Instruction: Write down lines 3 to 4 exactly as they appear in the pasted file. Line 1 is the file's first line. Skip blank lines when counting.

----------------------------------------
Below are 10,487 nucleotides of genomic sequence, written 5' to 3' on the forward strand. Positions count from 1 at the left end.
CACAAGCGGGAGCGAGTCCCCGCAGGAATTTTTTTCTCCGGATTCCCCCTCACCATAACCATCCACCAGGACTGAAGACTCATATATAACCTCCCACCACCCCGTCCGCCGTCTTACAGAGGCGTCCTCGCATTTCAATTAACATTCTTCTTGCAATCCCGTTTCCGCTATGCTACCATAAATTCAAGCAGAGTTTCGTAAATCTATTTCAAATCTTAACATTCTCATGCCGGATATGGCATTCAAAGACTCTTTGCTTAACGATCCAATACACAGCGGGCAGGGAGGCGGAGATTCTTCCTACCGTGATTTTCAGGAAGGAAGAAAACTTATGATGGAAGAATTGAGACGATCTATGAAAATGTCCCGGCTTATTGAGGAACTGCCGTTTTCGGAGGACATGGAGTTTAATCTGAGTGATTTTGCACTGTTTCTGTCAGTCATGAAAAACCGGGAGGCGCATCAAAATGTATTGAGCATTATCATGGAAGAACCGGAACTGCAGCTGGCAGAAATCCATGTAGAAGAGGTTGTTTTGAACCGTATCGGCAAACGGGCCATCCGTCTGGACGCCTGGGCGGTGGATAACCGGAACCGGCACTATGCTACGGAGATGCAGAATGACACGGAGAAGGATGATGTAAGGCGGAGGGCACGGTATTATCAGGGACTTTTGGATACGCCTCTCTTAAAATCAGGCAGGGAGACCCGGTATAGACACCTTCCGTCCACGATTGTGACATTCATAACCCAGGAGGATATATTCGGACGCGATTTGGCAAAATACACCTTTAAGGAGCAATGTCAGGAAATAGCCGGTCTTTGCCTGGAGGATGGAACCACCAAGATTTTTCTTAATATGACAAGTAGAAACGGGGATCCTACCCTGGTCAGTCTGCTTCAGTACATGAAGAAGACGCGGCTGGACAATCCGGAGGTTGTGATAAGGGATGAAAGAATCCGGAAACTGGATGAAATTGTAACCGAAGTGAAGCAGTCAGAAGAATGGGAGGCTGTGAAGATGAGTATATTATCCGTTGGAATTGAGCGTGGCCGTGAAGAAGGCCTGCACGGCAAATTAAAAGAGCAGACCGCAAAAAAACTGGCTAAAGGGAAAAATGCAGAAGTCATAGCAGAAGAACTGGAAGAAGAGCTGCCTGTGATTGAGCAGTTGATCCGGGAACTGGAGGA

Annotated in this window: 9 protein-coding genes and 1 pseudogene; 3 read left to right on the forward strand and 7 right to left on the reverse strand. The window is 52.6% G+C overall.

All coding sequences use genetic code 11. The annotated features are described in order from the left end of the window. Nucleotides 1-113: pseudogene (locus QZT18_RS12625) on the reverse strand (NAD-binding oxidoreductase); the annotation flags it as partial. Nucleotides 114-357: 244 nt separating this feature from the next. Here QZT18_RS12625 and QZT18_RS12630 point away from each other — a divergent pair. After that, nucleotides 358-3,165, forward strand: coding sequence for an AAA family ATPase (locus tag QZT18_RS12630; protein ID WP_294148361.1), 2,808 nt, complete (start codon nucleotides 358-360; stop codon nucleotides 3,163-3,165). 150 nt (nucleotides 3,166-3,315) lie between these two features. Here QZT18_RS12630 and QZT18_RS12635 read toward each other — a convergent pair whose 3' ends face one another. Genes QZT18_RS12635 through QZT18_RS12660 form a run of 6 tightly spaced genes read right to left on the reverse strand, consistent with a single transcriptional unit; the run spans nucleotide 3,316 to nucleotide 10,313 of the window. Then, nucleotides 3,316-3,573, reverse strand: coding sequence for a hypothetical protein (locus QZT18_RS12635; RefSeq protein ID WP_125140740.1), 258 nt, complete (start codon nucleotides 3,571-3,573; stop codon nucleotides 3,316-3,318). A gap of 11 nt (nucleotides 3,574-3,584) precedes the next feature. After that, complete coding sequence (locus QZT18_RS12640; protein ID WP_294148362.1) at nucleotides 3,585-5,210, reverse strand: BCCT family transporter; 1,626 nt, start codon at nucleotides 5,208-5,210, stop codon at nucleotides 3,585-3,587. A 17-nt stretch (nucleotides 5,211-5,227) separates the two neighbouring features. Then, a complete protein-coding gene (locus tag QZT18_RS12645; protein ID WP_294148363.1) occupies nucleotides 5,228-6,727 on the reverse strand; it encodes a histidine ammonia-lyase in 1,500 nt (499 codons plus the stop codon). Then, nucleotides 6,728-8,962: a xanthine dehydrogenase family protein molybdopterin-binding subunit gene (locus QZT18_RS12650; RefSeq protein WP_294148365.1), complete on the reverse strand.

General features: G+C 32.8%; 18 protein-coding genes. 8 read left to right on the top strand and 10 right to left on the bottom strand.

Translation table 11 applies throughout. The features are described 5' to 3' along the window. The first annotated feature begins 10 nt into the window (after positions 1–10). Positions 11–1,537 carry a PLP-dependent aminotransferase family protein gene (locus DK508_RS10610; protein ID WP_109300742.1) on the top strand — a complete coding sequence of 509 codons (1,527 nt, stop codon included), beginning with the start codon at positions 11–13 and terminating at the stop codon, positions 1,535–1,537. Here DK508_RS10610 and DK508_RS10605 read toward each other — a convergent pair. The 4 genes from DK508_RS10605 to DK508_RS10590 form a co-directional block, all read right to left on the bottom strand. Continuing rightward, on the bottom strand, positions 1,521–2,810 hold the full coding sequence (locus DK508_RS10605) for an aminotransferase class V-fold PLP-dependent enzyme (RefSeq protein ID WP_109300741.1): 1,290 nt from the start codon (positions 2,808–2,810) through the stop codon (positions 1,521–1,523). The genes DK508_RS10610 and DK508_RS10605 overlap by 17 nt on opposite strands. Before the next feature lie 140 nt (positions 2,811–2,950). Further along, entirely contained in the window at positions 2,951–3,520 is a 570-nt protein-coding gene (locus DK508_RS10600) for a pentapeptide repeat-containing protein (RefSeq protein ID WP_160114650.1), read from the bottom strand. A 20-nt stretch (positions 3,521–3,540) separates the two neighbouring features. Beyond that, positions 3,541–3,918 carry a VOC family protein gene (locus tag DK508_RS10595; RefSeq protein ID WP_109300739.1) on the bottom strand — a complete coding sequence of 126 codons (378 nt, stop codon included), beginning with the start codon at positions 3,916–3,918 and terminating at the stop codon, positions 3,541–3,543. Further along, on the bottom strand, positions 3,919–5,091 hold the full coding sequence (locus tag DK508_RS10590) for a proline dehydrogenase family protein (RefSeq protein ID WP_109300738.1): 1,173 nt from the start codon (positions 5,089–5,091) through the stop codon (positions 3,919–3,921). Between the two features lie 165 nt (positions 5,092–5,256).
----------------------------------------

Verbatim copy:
Annotated in this window: 9 protein-coding genes and 1 pseudogene; 3 read left to right on the forward strand and 7 right to left on the reverse strand. The window is 52.6% G+C overall.

All coding sequences use genetic code 11. The annotated features are described in order from the left end of the window. Nucleotides 1-113: pseudogene (locus QZT18_RS12625) on the reverse strand (NAD-binding oxidoreductase); the annotation flags it as partial. Nucleotides 114-357: 244 nt separating this feature from the next. Here QZT18_RS12625 and QZT18_RS12630 point away from each other — a divergent pair. After that, nucleotides 358-3,165, forward strand: coding sequence for an AAA family ATPase (locus tag QZT18_RS12630; protein ID WP_294148361.1), 2,808 nt, complete (start codon nucleotides 358-360; stop codon nucleotides 3,163-3,165). 150 nt (nucleotides 3,166-3,315) lie between these two features. Here QZT18_RS12630 and QZT18_RS12635 read toward each other — a convergent pair whose 3' ends face one another. Genes QZT18_RS12635 through QZT18_RS12660 form a run of 6 tightly spaced genes read right to left on the reverse strand, consistent with a single transcriptional unit; the run spans nucleotide 3,316 to nucleotide 10,313 of the window. Then, nucleotides 3,316-3,573, reverse strand: coding sequence for a hypothetical protein (locus QZT18_RS12635; RefSeq protein ID WP_125140740.1), 258 nt, complete (start codon nucleotides 3,571-3,573; stop codon nucleotides 3,316-3,318). A gap of 11 nt (nucleotides 3,574-3,584) precedes the next feature. After that, complete coding sequence (locus QZT18_RS12640; protein ID WP_294148362.1) at nucleotides 3,585-5,210, reverse strand: BCCT family transporter; 1,626 nt, start codon at nucleotides 5,208-5,210, stop codon at nucleotides 3,585-3,587. A 17-nt stretch (nucleotides 5,211-5,227) separates the two neighbouring features. Then, a complete protein-coding gene (locus tag QZT18_RS12645; protein ID WP_294148363.1) occupies nucleotides 5,228-6,727 on the reverse strand; it encodes a histidine ammonia-lyase in 1,500 nt (499 codons plus the stop codon). Then, nucleotides 6,728-8,962: a xanthine dehydrogenase family protein molybdopterin-binding subunit gene (locus QZT18_RS12650; RefSeq protein WP_294148365.1), complete on the reverse strand.